Beijing Needs A Second Act After Rebound In Stocks

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by Tyler Durden
Monday, Feb 26, 2024 - 01:52 AM

By John Liu and Zheng Wu, Bloomberg Markets Live reporters and analysts

Three things we learned last week:

1. China stocks continued to rally as Beijing escalated its efforts to stabilize the market, starting just before the Lunar New Year. The benchmark CSI 300 index has climbed for nine straight days in the longest run of gains since 2018, taking its advance from a February low to about 10%.

The sudden replacement of the nation’s chief securities regulator underscored the leadership’s determination to stem a rout that has erased some $4 trillion from the market value of equities and undermined confidence in the economy.

Wu Qing, the new chairman of the China Securities Regulatory Commission, got down to work right away by cracking down on short sellers, and even froze the accounts of a major quantitative hedge fund after it dumped $360 million of shares within a minute. Wu also sat down with retail and institutional investors to gather their opinions.

But, there is no room for complacency despite Wu’s initial success. His predecessor Yi Huiman had tried repeatedly to end China’s stock meltdown since last summer but failed to deliver a sustained recovery. History suggests that the selloff will resume if investors find that policy support is underwhelming.

2. Chinese lenders announced a larger-than-expected quarter point reduction in the five-year loan prime rate. The move was clearly aimed at supporting the housing market as the bulk of the nation’s $5.3 trillion outstanding mortgage loans use the rate as a pricing benchmark. New funding support was also made available for property projects placed on the authorities’ “white list.” To be clear, some traders thought the People’s Bank of China could have done more earlier. Authorities held the key one-year policy rate at 2.5% this month even as the 10-year government bond yield dropped to a two-decade low and consumer-price deflation persisted.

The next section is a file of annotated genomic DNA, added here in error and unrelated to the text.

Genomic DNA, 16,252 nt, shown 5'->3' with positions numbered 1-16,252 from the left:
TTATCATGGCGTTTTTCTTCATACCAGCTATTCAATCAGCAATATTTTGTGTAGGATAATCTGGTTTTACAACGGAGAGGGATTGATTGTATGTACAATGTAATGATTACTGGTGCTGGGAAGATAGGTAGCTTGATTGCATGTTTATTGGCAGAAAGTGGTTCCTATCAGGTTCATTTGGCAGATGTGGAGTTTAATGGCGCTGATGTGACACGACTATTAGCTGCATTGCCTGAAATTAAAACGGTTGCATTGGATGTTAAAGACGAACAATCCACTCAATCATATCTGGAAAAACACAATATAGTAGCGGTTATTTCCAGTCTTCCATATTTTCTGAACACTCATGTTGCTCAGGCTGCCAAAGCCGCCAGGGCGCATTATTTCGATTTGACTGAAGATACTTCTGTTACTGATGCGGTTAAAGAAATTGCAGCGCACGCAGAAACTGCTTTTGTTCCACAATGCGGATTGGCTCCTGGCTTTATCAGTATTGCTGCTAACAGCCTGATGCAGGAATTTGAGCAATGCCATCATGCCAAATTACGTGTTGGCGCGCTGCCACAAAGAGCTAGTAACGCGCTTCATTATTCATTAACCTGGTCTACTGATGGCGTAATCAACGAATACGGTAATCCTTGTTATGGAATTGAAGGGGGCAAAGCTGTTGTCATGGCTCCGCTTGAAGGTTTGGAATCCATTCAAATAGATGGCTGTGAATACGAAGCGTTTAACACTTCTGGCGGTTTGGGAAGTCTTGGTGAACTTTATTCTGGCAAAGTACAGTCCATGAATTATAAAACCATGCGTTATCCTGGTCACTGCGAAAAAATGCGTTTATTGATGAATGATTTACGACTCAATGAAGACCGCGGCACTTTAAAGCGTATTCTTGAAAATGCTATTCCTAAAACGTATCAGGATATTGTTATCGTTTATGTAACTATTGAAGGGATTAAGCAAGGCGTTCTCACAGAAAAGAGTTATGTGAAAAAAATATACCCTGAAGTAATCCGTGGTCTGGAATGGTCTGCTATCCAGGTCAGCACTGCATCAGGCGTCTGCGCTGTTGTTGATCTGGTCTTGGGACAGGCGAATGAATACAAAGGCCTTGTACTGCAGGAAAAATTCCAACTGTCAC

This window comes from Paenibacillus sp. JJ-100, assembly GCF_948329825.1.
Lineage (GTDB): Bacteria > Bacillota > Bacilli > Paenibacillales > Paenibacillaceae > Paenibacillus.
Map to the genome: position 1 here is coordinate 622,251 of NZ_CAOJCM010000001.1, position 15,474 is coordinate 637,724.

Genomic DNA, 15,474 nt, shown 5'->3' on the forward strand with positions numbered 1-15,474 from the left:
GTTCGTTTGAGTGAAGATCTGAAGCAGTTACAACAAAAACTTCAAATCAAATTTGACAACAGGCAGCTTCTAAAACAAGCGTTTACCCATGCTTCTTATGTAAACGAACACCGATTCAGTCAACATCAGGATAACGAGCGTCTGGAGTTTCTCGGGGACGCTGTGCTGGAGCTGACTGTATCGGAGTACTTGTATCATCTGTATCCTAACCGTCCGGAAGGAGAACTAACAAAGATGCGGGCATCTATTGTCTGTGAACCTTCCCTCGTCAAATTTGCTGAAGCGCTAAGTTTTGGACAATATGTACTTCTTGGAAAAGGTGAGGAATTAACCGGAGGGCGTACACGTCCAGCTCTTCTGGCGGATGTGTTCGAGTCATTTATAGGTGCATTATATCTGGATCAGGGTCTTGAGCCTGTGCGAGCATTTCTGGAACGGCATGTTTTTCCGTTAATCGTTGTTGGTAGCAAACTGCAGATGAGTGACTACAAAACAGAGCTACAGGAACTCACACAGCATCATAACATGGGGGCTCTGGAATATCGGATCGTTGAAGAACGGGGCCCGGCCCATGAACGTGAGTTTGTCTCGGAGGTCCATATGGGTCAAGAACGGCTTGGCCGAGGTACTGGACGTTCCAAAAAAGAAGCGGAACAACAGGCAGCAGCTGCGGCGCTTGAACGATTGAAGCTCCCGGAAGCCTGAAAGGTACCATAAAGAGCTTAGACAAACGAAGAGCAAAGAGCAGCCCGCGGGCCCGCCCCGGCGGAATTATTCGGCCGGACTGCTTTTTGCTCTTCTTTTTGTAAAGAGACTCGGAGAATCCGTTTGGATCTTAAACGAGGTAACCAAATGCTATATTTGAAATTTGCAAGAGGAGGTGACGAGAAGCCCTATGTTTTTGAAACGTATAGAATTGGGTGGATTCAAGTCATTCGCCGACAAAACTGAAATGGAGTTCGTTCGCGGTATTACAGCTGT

The PBOC may have been mindful of the yuan’s weakness and the squeeze on banks’ margins when it decided not to ease more aggressively. Given the competing factors at play, the central bank was probably looking to deploy the most effective stimulus without abandoning its restrained approach to supporting growth. The overall picture remains subdued. China’s home prices declined again in January, and car sales probably dropped 15.7% in February. Banks’ margins narrowed to a record low last quarter. All this shows that while the stock market has staged a strong rebound, it will take much more to revive the economy.

3. HSBC took a $3 billion impairment charge on its holding in a Chinese bank. The lender’s Hong Kong-listed stock underperformed the Hang Seng Index last week even after CEO Noel Quinn described the charge as “a technical accounting issue.” The financial impact should be limited to HSBC although the case served as a reminder of the potential pitfalls of having an exposure to Chinese assets. But as Bloomberg Intelligence noted, the impairment reflected China’s deteriorating economic outlook and shouldn’t have come as a surprise.